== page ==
There is a clear upward trajectory in this chart as we move towards modern times. With the turn of the 20th century, the spikes of years where the Court ruled more federal statutes unconstitutional increase in height and frequency. In this way it appears that activism has increased over time peaking just before the 2000’s. On the other hand, there is a downswing and a slight upswing since 2000.
Another way to look at the number of statutes the Court rules unconstitutional is by Chief Justice.
Both charts show the upward swing since the 1950’s or when the Warren Court years began. The Roberts Court currently is at a point lower than other modern Courts but Justice Roberts likely has many more years left as Chief so this bar is likely on the rise.
Since 1950 there is a clear trend in the positive direction where the Court has ruled more federal statutes unconstitutional. A relevant related question then is if the Court has heard more cases over this period and if the trend in the Court’s statutory decisions are just a byproduct of a larger caseload. The chart below shows the number of opinions the Court has written each year since 1946 and the fraction of these opinions that are per-curiam (unsigned, often summary, and generally not the ones where we see the Court ruling statutes unconstitutional). The dot at the far right marks the 40 cases so far on the Court’s docket for 2016.
The Court has obviously had a lower caseload since the mid-1980’s. The current caseload is at a historically low point. Another way to view this is that cases alone do not explain the rise in the number of federal statute the Court rules unconstitutional.
A fuller perspective on this question of activism incorporates all statutes that the Court has ruled constitutional, both federal and state, as well as cases where the Court overturned its own precedent. This would encompass instances like Clinton and Trump portend where future Justices overturn current Supreme Court precedent (like Roe or Citizens United). The trend in these types of rulings since the mid-20th century can be found in the following chart (constructed with the aid of data from the United States Supreme Court Database):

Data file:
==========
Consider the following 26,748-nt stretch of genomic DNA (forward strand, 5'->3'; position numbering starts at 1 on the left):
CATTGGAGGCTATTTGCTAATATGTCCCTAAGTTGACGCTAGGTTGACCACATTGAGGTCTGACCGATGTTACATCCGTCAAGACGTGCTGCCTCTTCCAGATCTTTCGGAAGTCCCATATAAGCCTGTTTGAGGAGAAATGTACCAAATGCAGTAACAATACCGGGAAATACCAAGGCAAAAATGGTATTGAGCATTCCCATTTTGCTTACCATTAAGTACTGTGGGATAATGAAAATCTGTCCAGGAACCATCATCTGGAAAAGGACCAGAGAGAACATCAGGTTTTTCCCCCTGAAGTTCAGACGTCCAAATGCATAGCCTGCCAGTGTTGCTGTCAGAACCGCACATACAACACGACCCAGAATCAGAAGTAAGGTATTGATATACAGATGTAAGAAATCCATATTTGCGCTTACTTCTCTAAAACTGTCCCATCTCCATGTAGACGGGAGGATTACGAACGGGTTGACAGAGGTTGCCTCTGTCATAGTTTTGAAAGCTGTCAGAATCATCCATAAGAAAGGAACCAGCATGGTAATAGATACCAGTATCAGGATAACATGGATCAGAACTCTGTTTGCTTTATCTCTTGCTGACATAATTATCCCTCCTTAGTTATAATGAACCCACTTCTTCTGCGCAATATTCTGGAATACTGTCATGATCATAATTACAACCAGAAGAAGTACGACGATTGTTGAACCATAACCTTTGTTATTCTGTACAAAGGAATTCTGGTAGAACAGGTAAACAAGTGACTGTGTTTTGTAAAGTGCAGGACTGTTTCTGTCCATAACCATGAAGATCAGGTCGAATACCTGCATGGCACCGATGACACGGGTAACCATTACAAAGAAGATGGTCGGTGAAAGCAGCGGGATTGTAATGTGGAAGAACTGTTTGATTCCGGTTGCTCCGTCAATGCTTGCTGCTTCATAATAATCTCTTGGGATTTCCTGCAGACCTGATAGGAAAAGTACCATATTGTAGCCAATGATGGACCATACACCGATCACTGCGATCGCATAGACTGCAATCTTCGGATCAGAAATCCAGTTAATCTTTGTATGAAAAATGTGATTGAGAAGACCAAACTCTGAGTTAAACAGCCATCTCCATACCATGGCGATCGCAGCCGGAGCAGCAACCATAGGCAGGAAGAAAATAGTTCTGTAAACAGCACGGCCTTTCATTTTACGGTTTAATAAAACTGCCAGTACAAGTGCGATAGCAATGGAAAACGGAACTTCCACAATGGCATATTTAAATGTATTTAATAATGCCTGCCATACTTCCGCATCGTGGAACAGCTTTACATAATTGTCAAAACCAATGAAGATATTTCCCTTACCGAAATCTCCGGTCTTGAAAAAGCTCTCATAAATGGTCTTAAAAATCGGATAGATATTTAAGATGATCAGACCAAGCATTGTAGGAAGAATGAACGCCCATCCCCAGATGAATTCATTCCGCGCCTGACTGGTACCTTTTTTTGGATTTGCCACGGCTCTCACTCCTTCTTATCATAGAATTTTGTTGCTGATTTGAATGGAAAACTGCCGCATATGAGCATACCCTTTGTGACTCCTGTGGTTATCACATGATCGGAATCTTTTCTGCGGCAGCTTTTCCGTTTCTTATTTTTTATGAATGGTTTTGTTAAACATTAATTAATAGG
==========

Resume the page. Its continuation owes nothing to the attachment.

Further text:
This chart has a combined activist marker with the purple line. The purple line is highest in the 1960’s through the beginning of the 1980’s or during the Warren and Burger Court years. There is a clear decrease since the mid-1980’s and the Court is now in a territory with fewer such rulings than it has had since before the Warren Court years. According to this information the Court is actually decreasing in its overall activism. Whether this is as a product of decreased caseload or due to the Justices lack of interest in involving themselves in this political morass, this does not show the type of activism described by Representative Boehner or encouraged by the candidates.
So, if the Supreme Court is not likely any more activist now that it has been in recent years and is less activist than it has been in points in recent decades, how much power will the next President have to shift the direction of the Court’s rulings? With more appointments, Presidents have more opportunities to leave an imprint on the Court. This does not mean that the nominees will necessarily vote the way the President hopes. Past Justices like Stevens and Souter, appointed by Republican Presidents but voting predominately in the liberal direction on social issues are evidence of this.
Still, pundits describe how the next President will have at least one and possibly up to four appointments to make to the Court. This upper bound of this range, four, is more than most recent Presidents but is not historically unprecedented. Presidents Obama, George W. Bush, and Bill Clinton each appointed two Justices. Before them President Reagan appointed three Justices and Nixon four. Four remember, is the upper bound of what is thought plausible for the next President and this does not reach the historic heights of former Presidents as is depicted in the chart below.
President Roosevelt made the most appointments with eight Justices over the course of his 12 years in office. Even in more recent times, Dwight Eisenhower made five nominations to the Supreme Court. To be fair, one of these, Justice Warren did not turn out as President Eisenhower expected. Still, even if the next President appoints four new Justices, this may not be as cataclysmic a shift as some experts convey.
Here are a few points worth reiterating:
- The candidates are both making hyperbolic statements about their expectations for the next Supreme Court Justice(s).
- These statements combined with the active vacancy on the Court have led to rhetoric that describes the Court and its potential political power as likely beyond bounds the Court is willing to transcend.
- The current Court now is no more activist than it has been in the past and if anything is less so than it has been in recent years.
- Even if the next President makes several appointments to the Supreme Court this would not be historically unprecedented and is part of the normal ebb and flow process of reshaping the Court.
On Twitter @AdamSFeldman
Data compiled by @SamuelPMorse